Transfer RNA and the origins of diversified life

Research output: Contribution to journalArticlepeer-review


The evolution of the transfer RNA (tRNA) molecule is controversial but embeds the history of protein biosynthesis, the genetic code, and the origins of diversified life. A new phylogenetic method based on RNA structure that we developed provides new lines of evidence to support the genome tag hypothesis and confirms that the 'top half' of tRNA is more ancient than the 'bottom half.' Timelines of amino acid charging function generated from constraint analyses showed that selenocysteine, tyrosine, serine, and leucine specificities were ancient, while those related to asparagine, methionine, and arginine were more recent. The timelines also uncovered an early role of the second and then first codon bases, identified codons for alanine and proline as the most ancient, and revealed important evolutionary take-overs related to the loss of the long variable arm of tRNA. Furthermore, organismal timelines showed Archaea was the oldest superkingdom, followed by viruses, and superkingdoms Eukarya and Bacteria in that order, supporting conclusions from recent phylogenomic studies of protein architecture. Strikingly, results showed that the origin of viruses was not only ancient but was linked to Archaea, supporting the notion that the archaeal lineage is the most ancient on earth and its origin predated diversification of tRNA function and specificity.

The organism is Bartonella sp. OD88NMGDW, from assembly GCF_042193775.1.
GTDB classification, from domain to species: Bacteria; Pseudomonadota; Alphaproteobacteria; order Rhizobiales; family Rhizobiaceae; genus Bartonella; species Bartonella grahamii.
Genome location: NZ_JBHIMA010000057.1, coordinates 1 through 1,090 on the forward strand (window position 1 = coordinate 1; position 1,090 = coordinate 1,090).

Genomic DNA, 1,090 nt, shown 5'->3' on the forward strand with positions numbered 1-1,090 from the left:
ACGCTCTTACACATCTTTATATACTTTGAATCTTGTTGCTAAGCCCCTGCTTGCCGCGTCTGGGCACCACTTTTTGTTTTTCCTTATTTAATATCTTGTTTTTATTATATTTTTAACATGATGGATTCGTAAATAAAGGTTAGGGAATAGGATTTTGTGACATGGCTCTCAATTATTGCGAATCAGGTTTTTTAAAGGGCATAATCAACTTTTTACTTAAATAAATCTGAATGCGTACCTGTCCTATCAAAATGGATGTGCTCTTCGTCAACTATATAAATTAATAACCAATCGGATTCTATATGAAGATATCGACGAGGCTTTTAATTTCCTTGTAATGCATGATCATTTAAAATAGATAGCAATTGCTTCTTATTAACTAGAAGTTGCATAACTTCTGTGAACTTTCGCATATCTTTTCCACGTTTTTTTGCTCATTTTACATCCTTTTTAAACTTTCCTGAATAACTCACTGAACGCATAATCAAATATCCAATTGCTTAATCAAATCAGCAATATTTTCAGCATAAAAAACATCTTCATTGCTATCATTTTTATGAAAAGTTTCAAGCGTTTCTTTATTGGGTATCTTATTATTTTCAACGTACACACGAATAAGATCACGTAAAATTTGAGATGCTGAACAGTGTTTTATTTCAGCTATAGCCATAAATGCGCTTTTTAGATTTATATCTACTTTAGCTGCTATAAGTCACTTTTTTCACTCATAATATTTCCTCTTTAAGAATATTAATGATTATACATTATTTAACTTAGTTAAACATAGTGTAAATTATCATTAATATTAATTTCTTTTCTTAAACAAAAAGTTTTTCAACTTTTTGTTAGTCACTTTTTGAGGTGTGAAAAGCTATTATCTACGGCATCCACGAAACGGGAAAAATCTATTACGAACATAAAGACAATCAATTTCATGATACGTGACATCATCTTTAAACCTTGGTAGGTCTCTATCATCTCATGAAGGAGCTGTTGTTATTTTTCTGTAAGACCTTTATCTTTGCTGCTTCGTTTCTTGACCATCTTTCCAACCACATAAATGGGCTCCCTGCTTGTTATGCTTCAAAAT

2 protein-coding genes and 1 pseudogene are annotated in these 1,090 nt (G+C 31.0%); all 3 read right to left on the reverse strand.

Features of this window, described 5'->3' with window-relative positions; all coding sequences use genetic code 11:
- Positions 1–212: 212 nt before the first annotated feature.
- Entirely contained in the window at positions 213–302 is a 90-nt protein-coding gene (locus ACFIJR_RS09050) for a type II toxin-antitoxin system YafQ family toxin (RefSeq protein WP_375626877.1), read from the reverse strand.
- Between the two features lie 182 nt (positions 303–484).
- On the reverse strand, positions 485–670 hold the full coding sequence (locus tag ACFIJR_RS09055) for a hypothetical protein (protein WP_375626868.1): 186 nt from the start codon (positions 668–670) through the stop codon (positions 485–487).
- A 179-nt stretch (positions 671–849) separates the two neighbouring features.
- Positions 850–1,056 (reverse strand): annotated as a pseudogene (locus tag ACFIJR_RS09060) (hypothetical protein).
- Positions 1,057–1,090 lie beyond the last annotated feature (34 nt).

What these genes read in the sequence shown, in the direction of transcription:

Original languageEnglish (US)
Pages (from-to)265-284
Number of pages20
JournalScience progress
Issue number3
StatePublished - 2008


  • Amino acids charging
  • Archaea
  • Bacteria
  • Eukarya
  • Genetic code
  • Phylogenetics
  • Secondary structure
  • Selenocysteine
  • Viruses
  • tRNA

ASJC Scopus subject areas

  • General


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